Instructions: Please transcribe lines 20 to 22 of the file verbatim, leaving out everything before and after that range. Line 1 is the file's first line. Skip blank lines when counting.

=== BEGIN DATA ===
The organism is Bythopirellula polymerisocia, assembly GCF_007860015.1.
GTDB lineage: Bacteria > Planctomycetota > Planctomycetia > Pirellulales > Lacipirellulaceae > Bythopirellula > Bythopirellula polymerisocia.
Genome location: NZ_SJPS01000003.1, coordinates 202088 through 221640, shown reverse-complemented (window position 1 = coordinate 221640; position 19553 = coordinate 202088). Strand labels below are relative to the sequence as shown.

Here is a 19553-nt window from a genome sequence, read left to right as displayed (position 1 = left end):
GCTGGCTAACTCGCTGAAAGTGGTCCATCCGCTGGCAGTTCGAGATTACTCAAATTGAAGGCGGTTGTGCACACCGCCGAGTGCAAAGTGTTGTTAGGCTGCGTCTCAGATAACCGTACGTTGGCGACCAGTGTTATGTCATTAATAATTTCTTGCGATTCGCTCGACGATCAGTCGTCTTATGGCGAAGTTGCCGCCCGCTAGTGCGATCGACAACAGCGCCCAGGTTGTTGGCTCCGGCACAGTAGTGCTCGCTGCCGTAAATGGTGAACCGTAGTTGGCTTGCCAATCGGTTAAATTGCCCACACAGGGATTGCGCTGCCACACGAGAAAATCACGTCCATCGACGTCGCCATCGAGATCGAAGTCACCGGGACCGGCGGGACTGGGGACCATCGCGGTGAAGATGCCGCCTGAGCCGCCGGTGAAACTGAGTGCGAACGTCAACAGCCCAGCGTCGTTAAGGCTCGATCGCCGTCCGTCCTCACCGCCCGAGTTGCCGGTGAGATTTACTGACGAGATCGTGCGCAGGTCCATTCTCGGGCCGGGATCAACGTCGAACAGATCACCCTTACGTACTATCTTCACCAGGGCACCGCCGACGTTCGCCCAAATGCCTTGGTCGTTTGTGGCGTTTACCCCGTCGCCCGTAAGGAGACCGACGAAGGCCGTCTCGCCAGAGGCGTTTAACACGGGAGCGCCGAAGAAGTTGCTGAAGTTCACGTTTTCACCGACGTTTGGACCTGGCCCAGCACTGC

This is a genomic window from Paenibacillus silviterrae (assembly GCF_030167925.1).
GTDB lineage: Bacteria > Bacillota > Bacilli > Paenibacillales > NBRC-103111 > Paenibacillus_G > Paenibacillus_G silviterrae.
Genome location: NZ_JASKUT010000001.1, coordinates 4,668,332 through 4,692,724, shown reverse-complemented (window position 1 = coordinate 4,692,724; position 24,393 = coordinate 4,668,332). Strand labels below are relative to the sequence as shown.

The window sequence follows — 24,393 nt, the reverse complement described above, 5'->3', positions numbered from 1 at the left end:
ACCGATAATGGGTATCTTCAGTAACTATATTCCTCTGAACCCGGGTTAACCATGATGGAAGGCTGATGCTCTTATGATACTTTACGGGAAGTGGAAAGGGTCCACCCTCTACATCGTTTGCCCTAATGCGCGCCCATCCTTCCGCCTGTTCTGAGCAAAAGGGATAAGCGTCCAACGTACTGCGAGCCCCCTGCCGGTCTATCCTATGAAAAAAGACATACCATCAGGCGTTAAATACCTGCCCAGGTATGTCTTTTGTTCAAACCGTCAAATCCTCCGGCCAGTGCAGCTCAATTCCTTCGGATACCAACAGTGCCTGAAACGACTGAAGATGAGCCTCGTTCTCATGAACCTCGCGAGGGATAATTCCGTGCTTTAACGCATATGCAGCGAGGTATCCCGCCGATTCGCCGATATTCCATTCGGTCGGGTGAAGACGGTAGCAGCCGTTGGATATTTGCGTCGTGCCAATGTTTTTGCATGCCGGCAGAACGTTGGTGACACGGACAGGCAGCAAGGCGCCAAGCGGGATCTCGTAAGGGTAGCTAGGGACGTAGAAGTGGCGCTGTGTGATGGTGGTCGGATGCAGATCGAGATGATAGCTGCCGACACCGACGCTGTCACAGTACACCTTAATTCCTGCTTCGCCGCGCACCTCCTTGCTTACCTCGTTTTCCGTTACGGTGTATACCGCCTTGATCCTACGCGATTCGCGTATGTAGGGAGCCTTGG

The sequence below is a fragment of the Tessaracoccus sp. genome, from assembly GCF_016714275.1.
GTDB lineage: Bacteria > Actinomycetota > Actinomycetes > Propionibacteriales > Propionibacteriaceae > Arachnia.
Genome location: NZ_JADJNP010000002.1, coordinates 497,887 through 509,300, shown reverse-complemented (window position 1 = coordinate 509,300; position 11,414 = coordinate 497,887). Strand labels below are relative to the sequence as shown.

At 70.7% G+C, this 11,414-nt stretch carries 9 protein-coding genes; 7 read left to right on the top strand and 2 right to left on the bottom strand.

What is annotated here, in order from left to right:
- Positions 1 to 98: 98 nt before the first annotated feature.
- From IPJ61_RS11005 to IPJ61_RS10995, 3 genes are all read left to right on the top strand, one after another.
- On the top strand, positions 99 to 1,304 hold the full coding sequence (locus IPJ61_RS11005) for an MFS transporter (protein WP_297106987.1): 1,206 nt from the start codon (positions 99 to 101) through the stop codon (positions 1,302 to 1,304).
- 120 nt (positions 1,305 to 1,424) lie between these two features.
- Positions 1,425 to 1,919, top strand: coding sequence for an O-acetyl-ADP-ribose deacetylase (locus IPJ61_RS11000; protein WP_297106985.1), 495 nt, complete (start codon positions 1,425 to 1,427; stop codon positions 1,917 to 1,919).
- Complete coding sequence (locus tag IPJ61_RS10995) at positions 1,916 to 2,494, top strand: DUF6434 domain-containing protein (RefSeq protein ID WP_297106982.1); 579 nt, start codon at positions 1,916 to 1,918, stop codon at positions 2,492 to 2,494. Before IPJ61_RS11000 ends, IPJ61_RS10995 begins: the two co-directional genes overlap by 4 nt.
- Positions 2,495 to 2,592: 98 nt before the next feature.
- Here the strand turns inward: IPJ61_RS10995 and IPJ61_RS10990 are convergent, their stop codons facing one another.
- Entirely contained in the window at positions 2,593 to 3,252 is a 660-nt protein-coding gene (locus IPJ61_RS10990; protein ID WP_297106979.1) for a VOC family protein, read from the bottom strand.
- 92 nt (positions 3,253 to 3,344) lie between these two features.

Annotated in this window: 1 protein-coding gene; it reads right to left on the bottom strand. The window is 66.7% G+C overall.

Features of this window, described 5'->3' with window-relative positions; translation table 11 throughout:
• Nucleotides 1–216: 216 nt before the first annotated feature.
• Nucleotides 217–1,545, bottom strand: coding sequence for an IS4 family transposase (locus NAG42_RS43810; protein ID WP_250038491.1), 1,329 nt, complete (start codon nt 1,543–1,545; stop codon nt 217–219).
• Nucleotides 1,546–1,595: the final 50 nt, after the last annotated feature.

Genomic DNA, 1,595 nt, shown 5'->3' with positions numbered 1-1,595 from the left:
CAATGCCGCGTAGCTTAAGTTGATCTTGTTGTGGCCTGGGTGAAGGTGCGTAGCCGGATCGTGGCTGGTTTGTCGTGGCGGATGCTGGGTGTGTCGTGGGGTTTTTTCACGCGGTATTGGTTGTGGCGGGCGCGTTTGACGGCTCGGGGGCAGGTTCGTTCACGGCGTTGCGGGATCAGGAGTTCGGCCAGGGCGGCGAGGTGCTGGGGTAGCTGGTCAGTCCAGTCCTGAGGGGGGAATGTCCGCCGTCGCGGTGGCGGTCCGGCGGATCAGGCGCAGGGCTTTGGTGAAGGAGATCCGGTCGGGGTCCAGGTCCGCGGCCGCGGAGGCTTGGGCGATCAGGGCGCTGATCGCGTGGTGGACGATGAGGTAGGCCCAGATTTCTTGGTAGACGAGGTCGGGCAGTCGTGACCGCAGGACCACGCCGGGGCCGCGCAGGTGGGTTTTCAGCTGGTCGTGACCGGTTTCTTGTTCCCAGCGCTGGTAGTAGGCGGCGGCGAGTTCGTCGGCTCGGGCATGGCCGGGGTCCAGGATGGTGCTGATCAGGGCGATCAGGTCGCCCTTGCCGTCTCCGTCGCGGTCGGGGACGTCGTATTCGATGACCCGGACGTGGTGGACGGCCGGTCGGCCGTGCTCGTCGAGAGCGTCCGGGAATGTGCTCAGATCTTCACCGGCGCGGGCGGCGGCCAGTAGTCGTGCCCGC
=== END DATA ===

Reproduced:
- Positions 1,425 to 1,919, top strand: coding sequence for an O-acetyl-ADP-ribose deacetylase (locus IPJ61_RS11000; protein WP_297106985.1), 495 nt, complete (start codon positions 1,425 to 1,427; stop codon positions 1,917 to 1,919).
- Complete coding sequence (locus tag IPJ61_RS10995) at positions 1,916 to 2,494, top strand: DUF6434 domain-containing protein (RefSeq protein ID WP_297106982.1); 579 nt, start codon at positions 1,916 to 1,918, stop codon at positions 2,492 to 2,494. Before IPJ61_RS11000 ends, IPJ61_RS10995 begins: the two co-directional genes overlap by 4 nt.
- Positions 2,495 to 2,592: 98 nt before the next feature.